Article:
Oil Drilling Slowdown to Last 12-18 Months

MarineLink.com
Friday, February 28, 2014

By Balazs Koranyi, Reuters

The current slowdown in offshore oil and gas drilling will last 12 to 18 months, and the market for rigs will rebound in 2015, Maersk Drilling said, providing a more optimistic forecast than other drilling firms.

Oil companies are only delaying projects, Claus Hemmingsen, the chief executive of Maersk Drilling, a unit of Danish shipping conglomerate A.P. Moller-Maersk, told Reuters on Friday.

"I would rather call it a short-term softness than anything dramatic," Hemmingsen said in a telephone interview. "We see postponements, not cancellations, and I think that distinction is important."

Activity in the deep waters off West Africa and Brazil will suffer the most, he said. "There's two regions when you talk about deep water that stand out - that is West Africa and Brazil."

Other drilling companies have warned that the market could be slow for the next two years as oil majors delay projects and cut capital expenditure to save cash for dividends, while drilling companies add new vessels, creating overcapacity.

Analysts expect oil and gas capital spending to rise by 4-6 percent this year, a big drop from years of double-digit growth as the biggest offshore drillers such as Shell, Chevron and Statoil cut their budgets the most.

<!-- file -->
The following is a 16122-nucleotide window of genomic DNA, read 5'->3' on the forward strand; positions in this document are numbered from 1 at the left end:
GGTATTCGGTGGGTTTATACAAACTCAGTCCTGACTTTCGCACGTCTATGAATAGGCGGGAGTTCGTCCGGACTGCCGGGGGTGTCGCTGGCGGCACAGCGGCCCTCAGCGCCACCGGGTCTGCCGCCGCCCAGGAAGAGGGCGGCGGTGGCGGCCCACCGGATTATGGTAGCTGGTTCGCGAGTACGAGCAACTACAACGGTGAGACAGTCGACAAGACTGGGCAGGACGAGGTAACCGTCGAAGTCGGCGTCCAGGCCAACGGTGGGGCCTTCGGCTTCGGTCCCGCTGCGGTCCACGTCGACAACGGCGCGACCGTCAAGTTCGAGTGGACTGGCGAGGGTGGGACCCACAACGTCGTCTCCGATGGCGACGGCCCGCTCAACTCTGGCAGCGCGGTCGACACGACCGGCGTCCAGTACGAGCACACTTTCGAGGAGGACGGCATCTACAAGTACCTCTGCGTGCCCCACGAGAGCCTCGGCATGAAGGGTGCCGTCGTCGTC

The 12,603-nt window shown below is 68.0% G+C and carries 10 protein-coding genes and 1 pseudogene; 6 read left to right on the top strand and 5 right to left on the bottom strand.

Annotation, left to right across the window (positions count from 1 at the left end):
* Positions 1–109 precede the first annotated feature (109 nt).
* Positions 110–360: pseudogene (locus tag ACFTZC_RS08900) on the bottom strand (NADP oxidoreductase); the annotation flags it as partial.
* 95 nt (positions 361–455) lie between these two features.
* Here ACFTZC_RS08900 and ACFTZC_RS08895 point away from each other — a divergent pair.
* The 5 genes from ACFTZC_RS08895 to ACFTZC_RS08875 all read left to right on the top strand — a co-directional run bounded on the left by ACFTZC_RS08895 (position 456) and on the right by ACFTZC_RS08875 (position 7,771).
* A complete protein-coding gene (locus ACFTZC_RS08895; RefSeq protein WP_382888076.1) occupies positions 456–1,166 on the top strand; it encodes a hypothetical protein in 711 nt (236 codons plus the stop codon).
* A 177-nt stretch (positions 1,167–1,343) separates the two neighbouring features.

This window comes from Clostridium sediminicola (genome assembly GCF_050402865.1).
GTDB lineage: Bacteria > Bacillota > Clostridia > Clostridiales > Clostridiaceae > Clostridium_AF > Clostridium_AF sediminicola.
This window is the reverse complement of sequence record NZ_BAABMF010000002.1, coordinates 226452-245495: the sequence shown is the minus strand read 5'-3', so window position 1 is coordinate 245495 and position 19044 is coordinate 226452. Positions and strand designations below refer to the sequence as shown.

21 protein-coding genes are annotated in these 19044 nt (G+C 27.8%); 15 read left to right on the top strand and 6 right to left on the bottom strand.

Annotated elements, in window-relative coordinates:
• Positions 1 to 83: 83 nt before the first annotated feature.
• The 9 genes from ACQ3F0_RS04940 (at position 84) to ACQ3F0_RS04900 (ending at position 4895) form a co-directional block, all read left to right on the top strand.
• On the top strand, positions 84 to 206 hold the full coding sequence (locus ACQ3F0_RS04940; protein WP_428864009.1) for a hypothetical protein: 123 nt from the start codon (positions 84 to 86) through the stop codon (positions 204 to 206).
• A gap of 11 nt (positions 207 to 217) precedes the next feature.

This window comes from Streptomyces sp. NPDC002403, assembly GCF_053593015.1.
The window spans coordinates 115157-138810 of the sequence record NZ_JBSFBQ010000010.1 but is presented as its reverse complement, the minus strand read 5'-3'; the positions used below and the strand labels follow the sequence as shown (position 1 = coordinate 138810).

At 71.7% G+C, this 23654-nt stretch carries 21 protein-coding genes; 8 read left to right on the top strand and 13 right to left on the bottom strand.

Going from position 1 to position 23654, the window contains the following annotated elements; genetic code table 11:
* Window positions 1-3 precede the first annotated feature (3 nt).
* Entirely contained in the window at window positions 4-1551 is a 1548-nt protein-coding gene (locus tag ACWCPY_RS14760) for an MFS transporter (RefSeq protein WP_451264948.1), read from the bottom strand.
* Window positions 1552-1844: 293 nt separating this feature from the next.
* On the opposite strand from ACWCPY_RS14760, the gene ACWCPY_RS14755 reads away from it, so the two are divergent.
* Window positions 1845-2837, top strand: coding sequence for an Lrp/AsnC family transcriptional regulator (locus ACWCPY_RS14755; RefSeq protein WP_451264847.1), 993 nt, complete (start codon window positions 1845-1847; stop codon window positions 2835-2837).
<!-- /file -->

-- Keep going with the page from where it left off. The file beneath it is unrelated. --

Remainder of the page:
Transocean, which owns the world's biggest drilling fleet, predicted on Thursday it would take 18 to 24 months for demand to recover.

Seadrill, the world's biggest offshore driller by market capitalisation, warned this week that the sector would slow over the next two years.

But Hemmingsen foresaw that the dip in the market would last for 12 to 18 months.

"I actually think it's (going to be) shorter, because I see some activity and interest," he said.

"We'll see the market returning to a strong balance of supply and demand," Hemmingsen said. "These projects that are being postponed will come back. In 2015 and beyond, we'll see the market continuously on the strong side."

Hemmingsen said Maersk, which take delivery of six new rigs this year, will need several more units to meet its 2018 target for a $1 billion net profit but that no newbuild orders were imminent.

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